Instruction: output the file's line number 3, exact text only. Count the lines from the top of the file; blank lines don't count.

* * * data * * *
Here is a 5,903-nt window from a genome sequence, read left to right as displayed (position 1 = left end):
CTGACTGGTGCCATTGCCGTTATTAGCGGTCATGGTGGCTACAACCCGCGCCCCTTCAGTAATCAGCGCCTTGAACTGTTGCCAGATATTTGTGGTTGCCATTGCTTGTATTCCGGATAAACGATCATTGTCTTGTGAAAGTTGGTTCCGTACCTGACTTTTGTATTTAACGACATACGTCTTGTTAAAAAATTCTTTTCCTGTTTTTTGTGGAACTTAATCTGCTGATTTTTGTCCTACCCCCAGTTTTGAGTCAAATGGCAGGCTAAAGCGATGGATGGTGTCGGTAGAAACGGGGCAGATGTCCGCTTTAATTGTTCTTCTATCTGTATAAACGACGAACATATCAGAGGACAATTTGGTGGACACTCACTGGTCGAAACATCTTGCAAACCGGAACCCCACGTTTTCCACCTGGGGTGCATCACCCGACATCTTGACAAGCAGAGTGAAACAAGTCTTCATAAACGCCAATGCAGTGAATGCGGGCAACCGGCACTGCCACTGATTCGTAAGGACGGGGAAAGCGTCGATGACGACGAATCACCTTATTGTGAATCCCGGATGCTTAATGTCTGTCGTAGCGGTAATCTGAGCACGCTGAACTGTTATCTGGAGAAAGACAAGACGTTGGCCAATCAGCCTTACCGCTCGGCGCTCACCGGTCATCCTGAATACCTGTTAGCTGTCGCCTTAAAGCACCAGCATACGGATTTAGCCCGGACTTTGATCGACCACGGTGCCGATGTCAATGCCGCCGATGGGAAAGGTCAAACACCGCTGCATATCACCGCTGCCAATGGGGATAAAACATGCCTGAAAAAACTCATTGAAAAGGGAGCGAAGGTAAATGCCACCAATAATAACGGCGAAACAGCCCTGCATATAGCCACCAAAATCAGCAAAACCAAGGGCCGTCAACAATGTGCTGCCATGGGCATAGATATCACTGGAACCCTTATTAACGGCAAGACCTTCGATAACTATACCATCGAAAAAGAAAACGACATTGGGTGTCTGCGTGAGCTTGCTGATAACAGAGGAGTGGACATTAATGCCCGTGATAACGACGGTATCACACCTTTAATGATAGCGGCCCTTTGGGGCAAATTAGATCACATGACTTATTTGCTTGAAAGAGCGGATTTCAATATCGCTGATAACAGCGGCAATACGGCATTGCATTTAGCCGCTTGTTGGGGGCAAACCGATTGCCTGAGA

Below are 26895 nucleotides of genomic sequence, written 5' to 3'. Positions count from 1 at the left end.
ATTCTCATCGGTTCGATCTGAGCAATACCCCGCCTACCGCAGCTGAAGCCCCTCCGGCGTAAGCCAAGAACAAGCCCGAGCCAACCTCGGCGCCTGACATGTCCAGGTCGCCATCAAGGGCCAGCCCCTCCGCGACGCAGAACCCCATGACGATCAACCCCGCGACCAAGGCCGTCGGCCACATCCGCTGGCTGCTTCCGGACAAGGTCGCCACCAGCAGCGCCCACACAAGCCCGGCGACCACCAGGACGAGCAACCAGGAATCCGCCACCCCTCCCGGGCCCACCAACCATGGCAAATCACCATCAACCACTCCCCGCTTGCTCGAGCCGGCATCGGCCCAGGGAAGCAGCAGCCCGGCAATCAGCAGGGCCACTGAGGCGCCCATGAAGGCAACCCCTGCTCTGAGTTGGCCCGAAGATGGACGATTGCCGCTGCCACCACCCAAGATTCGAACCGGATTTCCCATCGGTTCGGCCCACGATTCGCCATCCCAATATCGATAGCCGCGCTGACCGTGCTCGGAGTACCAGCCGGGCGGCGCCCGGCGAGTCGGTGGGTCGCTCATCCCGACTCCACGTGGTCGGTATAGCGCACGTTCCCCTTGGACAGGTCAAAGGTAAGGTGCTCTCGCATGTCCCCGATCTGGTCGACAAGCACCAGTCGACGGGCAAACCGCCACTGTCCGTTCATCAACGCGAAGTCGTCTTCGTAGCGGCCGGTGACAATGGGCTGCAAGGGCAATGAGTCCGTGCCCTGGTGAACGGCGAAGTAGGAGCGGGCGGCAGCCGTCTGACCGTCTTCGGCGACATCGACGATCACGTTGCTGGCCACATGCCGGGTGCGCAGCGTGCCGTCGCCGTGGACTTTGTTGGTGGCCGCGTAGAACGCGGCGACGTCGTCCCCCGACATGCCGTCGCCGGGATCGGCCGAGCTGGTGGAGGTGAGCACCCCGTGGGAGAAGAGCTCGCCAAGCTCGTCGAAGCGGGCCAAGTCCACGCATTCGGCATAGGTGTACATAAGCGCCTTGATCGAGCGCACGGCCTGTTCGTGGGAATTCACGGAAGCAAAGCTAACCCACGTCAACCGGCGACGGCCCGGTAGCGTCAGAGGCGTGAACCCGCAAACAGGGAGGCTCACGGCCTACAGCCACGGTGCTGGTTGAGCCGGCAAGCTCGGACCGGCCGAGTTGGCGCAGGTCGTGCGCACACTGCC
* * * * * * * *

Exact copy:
Below are 26895 nucleotides of genomic sequence, written 5' to 3'. Positions count from 1 at the left end.